Sufism, the mystical branch of Islam, is undergoing a revival in Afghanistan in the wake of the Taliban’s fall, reports the Boston Globe (Jan. 23).
For centuries, four major Sufi orders had vast and devoted followings in Afghanistan, evidenced in the weekly mass visits to saints’ tombs, the raising of colorful flags at cemeteries and the celebration of the Persian new year. When the Taliban came to power in 1996, they raided gatherings of “zikrs,” Sufi rituals where men pray, chant, play music or sway in ecstatic trances, arresting prominent leaders of the movement.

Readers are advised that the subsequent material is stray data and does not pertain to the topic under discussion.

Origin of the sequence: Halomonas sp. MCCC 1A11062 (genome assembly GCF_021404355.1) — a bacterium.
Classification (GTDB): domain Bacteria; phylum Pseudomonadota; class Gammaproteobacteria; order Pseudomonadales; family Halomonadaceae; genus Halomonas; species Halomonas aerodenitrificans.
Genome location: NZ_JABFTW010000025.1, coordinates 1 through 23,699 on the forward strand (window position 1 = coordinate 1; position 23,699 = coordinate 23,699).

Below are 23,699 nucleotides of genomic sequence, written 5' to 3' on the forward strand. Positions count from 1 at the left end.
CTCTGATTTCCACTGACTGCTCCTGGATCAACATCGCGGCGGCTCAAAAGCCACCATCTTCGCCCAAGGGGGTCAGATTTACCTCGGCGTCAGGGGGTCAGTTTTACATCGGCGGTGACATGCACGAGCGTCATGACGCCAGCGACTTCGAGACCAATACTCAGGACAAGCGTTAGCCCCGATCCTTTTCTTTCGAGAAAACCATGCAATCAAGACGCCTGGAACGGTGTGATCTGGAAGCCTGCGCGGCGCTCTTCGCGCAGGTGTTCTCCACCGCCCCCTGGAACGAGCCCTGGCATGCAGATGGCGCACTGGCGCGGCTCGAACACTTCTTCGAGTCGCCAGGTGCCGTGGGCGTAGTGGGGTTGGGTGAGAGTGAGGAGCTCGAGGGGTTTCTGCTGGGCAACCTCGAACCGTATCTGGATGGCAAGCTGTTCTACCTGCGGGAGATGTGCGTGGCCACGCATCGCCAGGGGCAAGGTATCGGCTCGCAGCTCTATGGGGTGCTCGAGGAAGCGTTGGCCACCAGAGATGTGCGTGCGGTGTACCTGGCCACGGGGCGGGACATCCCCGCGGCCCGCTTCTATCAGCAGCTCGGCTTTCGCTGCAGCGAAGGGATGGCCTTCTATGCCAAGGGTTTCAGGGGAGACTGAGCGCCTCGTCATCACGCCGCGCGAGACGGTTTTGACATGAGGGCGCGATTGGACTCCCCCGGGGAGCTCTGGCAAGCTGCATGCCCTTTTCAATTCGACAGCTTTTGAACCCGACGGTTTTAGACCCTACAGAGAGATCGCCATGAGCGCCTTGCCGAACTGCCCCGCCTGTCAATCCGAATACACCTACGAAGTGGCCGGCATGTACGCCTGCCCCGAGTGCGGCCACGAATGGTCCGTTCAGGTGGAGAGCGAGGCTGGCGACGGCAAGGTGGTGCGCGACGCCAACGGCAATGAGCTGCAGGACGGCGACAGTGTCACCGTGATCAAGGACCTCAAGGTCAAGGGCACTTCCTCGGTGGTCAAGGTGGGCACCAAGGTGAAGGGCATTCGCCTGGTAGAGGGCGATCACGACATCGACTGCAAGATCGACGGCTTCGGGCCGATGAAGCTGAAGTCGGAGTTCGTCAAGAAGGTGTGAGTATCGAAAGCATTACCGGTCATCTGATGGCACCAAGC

Although Sufis met clandestinely during Taliban rule, the fall of that regime has not only encouraged followers to return to practice the faith, but has also drawn “hundreds if not thousands of new adherents,” according to Sufi leaders.
Flags banned under the Taliban have been raised again over the tombs of saints and workers are cleaning shrines in Kabul and elsewhere. The poetry and chanting in the zikrs often reflect a “longing for peace in a country devastated by more than 20 years of war and now drought and hunger,” writes Anthony Shadid.